Still out of breath from an early morning big game hunting action adventure on a farm just outside Smithfield, south east Free State.
It started out quite calmly when my dogs and I went running on a friend’s farm. At our usual turn-around place we all ran on further – it was a gorgeous morning and the Eastern Clapper Larks called to us to stay longer in the veld.
Then I noticed one of the dogs, standing on the opposite site of an ant-heap from me, intently examining something on the ground. Suddenly there was a growl and she jumped back. When I looked over the ant-heap, there was a fresh Northern Black Korhaan carcass – in good shape apart from being headless – lying close up next to the anthill.
I took some photographs while I tried to solve the mystery of the growl, and decided that perhaps my dog had been growling at the dead bird. Then the other two dogs arrived and one began to dig furiously into the ant-heap. At that point I heard a fierce growling again and it was clearly coming from inside. I held the dogs’ collars and pulled them away and as I did so a Small Spotted Cat bolted from the tiny hole at the base of the ant-heap and ran about 100 m before disappearing into another ant-heap.
At that stage I didn’t know for sure what it was. The main impression of the cat was that it was small – initially I wondered if it was a kitten – reddish-gold and covered all over with very clear spots and stripes. As it ran the sun shone through its ears and they were pale and not patterned (ruling out the possibility that it was a young African Wild Cat or a Serval that had strayed into this region) and it clearly wasn’t a genet.
Back home I checked the animal’s ID in Chris and Tilde Stuart’s ‘Field Guide to Mammals of Southern Africa’. Their description and distribution fitted perfectly. The Stuarts speak about its ‘small size’ and colouration; they say it’s the smallest cat species in the region, restricted to the more arid southern and central parts of SA (check). It prefers open, dry habitats with some vegetation cover (check).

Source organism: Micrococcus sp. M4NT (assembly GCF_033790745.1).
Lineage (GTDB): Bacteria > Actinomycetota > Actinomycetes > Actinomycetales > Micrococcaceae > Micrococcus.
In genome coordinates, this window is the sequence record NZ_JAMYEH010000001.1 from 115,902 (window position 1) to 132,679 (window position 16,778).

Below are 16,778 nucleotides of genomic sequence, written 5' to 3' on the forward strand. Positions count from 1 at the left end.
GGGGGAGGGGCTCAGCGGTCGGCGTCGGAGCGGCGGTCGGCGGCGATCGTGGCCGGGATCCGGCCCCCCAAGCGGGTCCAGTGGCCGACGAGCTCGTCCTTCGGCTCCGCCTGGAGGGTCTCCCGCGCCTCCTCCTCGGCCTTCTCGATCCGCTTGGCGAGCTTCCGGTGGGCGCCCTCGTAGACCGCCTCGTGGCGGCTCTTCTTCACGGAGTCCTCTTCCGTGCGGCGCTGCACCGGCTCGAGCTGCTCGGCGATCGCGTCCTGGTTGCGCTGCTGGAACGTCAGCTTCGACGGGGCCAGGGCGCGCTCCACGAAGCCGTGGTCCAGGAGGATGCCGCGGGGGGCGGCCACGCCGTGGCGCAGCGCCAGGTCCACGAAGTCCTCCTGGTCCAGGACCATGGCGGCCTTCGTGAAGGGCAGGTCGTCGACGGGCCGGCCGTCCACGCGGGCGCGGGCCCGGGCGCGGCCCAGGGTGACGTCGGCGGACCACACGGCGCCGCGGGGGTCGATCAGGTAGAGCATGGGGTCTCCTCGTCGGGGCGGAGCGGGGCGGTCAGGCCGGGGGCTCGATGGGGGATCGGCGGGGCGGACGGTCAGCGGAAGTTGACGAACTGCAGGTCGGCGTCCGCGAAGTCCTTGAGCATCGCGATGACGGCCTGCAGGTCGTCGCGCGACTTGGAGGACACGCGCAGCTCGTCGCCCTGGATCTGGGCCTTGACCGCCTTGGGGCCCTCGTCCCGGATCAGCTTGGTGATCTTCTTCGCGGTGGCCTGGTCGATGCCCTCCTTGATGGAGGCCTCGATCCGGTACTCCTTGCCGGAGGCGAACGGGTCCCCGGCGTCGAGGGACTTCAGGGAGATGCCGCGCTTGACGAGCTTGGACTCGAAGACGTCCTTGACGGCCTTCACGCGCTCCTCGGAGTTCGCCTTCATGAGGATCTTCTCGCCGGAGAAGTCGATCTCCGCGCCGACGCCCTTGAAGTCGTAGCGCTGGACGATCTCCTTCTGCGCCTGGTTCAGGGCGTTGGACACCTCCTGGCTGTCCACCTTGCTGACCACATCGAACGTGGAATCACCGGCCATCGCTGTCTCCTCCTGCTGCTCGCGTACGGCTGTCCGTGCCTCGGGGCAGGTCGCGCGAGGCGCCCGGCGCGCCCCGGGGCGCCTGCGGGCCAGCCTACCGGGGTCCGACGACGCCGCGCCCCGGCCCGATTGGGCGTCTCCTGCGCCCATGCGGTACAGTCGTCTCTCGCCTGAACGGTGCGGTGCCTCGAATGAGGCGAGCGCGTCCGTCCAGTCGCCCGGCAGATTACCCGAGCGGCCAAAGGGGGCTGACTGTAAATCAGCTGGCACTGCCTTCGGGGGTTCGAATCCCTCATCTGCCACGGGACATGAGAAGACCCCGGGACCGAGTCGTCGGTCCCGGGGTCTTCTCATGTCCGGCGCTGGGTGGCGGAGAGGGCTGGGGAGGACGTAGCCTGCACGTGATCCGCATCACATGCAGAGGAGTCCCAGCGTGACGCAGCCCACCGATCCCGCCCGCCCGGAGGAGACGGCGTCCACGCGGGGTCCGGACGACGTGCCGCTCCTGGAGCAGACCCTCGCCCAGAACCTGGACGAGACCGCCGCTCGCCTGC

I liked the description of its behaviour best: It’s ‘noctural and rarely seen. It is nowhere common and little is known about its behaviour. Most sightings are of solitary animals and it lies up in burrows dug by other species and in hollow termite mounds. For this reason it is sometimes called “The Anthill Tiger”.’
And how about this: ‘It feeds mostly on small rodents but also takes reptiles, birds and insects. The largest recorded prey is a Ground Squirrel.’ I’d say this makes today’s Small Spotted Cat a record breaker in terms of its breakfast, as a korhaan is rather bigger than a Ground Squirrel.
So there you have it: our rare sighting of a record-breaking, korhaan-eating, Anthill Tiger, all right on our doorstep.
That’s why we live in the Karoo!